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Question of the Day
Citing underlying strength in the economy, the Federal Reserve surprised world financial markets Wednesday by cutting back its bond purchase program by $10 billion a month in 2014.
The central bank said it will continue to pump $75 billion a month into the economy and markets through purchases of Treasury bonds and mortgage-backed securities, but the change nevertheless marked the first time since the Great Recession that the U.S. central bank has felt confident enough to move toward ending its extraordinary cash infusions.
Despite widespread predictions that the Fed would wait until next year to change course, the U.S. stock market took the move in stride, apparently viewing it as confirmation that the economy is poised to move into a higher gear next year.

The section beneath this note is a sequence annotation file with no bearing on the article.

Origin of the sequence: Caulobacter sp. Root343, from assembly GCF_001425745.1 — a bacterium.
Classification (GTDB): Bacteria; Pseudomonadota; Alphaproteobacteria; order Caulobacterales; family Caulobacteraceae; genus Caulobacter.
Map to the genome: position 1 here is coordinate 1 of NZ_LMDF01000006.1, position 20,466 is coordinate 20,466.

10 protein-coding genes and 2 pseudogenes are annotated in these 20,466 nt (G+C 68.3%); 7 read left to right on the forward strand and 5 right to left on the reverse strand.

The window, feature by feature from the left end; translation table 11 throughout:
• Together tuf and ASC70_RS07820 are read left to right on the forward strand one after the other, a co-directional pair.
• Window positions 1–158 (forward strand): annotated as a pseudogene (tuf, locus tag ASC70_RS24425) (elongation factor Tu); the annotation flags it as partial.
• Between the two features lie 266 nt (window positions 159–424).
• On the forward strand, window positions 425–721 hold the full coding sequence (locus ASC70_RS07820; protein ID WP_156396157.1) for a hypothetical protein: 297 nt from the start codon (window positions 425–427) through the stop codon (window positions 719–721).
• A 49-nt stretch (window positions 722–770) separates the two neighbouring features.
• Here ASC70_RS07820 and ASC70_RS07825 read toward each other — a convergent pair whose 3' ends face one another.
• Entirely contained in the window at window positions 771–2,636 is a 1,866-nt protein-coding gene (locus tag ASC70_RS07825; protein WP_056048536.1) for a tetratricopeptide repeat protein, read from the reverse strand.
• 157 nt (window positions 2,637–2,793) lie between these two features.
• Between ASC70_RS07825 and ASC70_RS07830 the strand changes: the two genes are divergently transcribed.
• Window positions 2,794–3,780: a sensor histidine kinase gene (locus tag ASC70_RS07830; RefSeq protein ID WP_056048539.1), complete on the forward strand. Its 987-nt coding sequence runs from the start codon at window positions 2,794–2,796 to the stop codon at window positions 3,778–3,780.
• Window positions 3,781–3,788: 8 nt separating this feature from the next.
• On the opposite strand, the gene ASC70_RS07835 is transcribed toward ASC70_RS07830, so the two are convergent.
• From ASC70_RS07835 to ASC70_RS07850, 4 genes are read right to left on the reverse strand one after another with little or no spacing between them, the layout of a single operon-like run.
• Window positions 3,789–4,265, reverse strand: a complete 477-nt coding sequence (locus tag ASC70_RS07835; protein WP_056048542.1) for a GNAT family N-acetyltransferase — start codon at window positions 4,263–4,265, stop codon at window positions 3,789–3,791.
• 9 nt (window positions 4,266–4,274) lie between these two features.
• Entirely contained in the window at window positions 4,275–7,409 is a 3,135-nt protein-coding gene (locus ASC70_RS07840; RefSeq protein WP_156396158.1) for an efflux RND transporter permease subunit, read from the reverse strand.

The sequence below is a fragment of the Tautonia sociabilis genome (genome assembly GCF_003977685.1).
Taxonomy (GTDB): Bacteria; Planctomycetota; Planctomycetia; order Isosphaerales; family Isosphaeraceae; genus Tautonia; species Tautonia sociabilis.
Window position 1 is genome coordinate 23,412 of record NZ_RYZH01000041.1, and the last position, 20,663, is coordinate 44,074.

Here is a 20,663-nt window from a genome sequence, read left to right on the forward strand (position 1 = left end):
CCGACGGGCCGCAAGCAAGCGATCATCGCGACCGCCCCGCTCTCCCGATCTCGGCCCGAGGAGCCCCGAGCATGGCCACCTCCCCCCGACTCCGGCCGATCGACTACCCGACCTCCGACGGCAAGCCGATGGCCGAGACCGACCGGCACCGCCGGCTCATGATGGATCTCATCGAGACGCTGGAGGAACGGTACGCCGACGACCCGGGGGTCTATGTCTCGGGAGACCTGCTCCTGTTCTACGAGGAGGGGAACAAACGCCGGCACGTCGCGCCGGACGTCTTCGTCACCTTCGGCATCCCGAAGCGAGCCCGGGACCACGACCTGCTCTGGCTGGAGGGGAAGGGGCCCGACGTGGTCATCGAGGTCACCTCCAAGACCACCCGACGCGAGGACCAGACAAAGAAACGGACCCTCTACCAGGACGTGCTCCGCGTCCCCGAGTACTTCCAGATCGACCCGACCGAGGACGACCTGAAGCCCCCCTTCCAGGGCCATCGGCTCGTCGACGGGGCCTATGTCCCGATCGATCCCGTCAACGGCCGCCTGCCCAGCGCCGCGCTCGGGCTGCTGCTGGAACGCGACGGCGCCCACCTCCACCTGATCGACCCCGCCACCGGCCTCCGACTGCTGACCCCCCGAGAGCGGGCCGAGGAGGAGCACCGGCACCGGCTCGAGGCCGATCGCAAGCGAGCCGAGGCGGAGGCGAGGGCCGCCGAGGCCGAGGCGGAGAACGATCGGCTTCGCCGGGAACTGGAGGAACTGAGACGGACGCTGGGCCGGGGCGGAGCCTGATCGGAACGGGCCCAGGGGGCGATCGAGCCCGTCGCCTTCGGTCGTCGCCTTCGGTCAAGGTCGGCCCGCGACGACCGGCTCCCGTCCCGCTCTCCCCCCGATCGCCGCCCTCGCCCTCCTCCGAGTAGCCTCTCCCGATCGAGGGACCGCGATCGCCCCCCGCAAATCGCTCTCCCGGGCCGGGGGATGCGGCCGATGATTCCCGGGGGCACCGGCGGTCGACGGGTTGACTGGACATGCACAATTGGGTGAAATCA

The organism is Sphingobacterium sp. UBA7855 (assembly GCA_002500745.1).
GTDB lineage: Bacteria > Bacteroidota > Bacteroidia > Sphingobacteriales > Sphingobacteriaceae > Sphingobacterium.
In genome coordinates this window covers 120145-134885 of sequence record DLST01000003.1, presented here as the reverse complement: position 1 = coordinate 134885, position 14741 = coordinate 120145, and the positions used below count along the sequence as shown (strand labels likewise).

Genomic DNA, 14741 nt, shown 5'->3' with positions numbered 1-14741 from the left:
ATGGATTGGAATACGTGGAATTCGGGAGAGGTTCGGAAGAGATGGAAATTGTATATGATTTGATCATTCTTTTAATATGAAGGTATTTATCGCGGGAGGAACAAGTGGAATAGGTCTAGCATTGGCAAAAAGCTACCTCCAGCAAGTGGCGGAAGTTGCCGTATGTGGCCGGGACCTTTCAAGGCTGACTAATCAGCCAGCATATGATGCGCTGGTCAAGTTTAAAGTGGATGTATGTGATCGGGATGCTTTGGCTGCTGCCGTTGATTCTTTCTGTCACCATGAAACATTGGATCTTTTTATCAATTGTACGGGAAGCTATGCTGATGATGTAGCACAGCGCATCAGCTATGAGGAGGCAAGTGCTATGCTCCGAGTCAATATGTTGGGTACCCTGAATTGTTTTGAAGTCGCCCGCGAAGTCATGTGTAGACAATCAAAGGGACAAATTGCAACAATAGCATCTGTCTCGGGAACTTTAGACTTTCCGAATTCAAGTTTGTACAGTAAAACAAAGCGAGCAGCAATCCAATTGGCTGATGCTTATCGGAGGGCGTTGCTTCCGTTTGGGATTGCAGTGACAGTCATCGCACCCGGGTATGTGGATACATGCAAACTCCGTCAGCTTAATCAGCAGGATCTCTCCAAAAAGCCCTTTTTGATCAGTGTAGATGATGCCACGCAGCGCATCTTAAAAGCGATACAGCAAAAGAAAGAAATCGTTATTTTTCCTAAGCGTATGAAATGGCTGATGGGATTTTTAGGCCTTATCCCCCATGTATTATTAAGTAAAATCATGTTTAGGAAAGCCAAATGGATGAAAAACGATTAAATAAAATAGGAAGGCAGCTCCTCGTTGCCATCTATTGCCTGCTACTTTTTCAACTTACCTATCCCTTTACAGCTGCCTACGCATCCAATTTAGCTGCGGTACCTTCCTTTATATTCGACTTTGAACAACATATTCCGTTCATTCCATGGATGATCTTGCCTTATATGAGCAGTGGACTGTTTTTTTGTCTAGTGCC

The Dow Jones Industrial Average was up 136 points several minutes after the Fed announced the move shortly after 2 p.m.. The change represents the final policy move by Fed Chairman Ben S. Bernanke, who is due to be replaced by Fed Vice Chairman Janet Yellen at the end of next month.
Mr. Bernanke will brief the press on the Fed's reasons for starting its so-called "tapering" of asset purchases earlier than expected at a news conference scheduled for 2:30.
The statement issued by the Fed's interest-rate setting committee cited recent economic reports showing that the economy withstood very well this year's round of federal budget cuts and a 16-day government shutdown in October.
"Taking into account the extent of federal fiscal retrenchment since the inception of its current asset purchase program, the committee sees the improvement in economic activity and labor market conditions over that period as consistent with growing underlying strength in the broader economy."
About the Author
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